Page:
Government Must Rebuild Trust with Canadian Muslims on National Security
By Ihsaan Gardee
The Hill Times | June 11, 2018
Once bitten, twice shy. That’s the sense within Canadian Muslim communities when it comes to the Liberal government’s proposed overhaul of national security law under Bill C-59.
The legislation was back before the House last week after examination by the Public Safety and National Security Committee.
Let’s not forget where this first started. Under the previous government, Canadian anti-terrorism laws quickly morphed into overreaching and draconian policies. This was coupled with Muslim communities facing jarring public scrutiny and increasing Islamophobia.
Back then, despite efforts from Canadian Muslims to establish robust partnerships on national security, the government’s response was to smear them as a threat to Canada. The result: trust between Canadian Muslims and the government agencies tasked with protecting us all evaporated after years of work.
The days when the loyalty of Canadian Muslims was being questioned by government officials seem behind us—for now. But that is no standard by which to measure meaningful change.
That very public show of Islamophobic discourse by government overshadowed something even more alarming—the permeating of systemic bias and discrimination against Muslims by and in our security agencies.
In the past several months alone, we have seen sweeping allegations by CSIS employees about racism and Islamophobia within the service and new data that suggests the CBSA disproportionately targets non-whites, particularly those from the Middle East.
These accounts, along with the direct reports regularly received by our organization, only amplify concerns about what Canadian Muslims have been experiencing for years.
To be fair, Bill C-59 does make important, long-overdue improvements to previous laws, including better and more focused review powers and mechanisms as well as some stricter directives to prevent complicity with torture by foreign powers.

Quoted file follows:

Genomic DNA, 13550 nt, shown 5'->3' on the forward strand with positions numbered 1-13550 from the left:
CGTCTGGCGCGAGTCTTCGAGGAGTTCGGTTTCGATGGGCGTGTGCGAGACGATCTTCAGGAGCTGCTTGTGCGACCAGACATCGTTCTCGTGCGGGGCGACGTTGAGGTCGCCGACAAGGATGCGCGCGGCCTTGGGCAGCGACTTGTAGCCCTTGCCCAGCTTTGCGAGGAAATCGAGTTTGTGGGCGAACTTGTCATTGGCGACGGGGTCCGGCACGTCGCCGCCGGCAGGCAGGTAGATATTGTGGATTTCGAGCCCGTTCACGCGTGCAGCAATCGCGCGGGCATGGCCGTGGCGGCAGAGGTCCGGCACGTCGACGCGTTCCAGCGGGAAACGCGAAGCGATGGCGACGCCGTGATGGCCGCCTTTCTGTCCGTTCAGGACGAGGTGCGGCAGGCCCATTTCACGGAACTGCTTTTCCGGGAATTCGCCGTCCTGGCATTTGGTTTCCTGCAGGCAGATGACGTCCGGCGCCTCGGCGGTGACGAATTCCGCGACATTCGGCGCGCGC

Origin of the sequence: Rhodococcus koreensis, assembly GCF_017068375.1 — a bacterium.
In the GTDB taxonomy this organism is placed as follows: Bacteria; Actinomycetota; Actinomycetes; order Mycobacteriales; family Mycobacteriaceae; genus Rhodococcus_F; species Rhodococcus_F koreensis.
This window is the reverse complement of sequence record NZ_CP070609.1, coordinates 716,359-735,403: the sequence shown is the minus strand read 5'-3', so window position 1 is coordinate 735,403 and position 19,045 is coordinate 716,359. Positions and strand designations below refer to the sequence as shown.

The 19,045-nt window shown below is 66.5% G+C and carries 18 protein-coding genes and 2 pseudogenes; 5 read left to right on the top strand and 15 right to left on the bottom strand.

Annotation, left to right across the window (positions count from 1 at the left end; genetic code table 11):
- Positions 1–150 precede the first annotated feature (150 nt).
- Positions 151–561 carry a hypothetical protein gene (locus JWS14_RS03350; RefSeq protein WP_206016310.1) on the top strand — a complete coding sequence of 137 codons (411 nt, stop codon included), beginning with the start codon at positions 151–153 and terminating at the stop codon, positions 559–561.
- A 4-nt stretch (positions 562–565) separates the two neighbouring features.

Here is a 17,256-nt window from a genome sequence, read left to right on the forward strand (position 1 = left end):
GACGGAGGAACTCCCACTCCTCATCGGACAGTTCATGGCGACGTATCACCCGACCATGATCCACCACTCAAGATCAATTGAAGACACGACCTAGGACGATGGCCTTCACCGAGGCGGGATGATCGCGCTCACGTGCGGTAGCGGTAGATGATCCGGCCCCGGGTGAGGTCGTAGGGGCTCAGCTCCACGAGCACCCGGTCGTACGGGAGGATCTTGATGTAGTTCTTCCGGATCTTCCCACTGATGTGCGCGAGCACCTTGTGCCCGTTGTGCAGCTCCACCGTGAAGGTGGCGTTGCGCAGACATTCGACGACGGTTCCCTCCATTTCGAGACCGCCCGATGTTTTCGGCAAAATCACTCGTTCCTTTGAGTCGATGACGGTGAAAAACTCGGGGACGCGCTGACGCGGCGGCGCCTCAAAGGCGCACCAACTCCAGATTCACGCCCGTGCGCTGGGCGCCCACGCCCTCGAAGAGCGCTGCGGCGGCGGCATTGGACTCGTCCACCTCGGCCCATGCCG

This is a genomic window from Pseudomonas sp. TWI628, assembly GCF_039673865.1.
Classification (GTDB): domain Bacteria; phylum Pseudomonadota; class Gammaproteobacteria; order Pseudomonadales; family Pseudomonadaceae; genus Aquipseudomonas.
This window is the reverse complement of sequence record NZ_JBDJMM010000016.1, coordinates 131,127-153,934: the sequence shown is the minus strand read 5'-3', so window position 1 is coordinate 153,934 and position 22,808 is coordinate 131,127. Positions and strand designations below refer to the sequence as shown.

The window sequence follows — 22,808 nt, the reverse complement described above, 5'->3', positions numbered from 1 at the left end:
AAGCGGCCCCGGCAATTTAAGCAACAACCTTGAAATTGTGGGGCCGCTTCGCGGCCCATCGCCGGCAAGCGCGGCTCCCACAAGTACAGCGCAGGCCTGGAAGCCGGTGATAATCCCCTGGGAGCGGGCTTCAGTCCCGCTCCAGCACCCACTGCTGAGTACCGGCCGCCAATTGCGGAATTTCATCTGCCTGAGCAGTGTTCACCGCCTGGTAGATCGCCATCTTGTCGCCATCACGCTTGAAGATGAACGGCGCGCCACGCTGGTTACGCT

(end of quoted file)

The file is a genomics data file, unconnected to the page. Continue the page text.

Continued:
Last December, our organization told the House Public Safety Committee that redress and review were only a partial solution to the problems plaguing Canada’s national security system. Real reform of security work is necessary to address systemic bias and discrimination.
As outlined by experts and civil society, there are several concerning elements in Bill C-59; however, two key issues have recently come to the fore.
First, the government has not substantially reined back the contentious disruption powers given to CSIS—an agency that we know through public inquiries has targeted Muslims with little to no accountability for their actions. There must be a concerted effort by government to confront the systemic bias in the way CSIS approaches and resources its intelligence work. Until real change occurs, these powers which remain unproven in their effectiveness are only an invitation to more abuse and scandal.
Second, the lack of due process in the Passenger Protect Program—Canada’s No Fly List—continues. This has been one of the most troubling instruments of state power for over a decade. There are no reported cases of Canadians successfully getting off the list through the Passenger Protect Inquiries Office which was created in 2016. Families impacted by the list say the inquiries office has been of little to no use. Although recently funding has been earmarked for a new redress system to remove false flagging, how and why Canadians find themselves on this draconian list in the first place remains unanswered.
As we look ahead, the aegis of this legislation does not engender the kind of trust from communities that is needed.
Incidentally, Public Safety Canada’s recently launched Canada Centre for Community Engagement and the Prevention of Violence is pledging a strategy that “reflects the realities faced by Canada’s diverse communities.” Canadian Muslims are closely watching whether this initiative is yet another exercise in falsely framing national security as the “Muslim problem” or whether policymaking will finally take into account the growing threat of far-right extremism in Canada.
In other words, rebuilding trust with our communities cannot be achieved through roundtables and focus groups.
It has been more than a decade since the Arar Inquiry report first outlined some of the protracted problems within our country’s security apparatus. Through the haze of political haste, 12 years later Canadian Muslims are still seeking the partnership with government that ends their national security stigmatization.
Ihsaan Gardee is executive director of the National Council of Canadian Muslims (NCCM).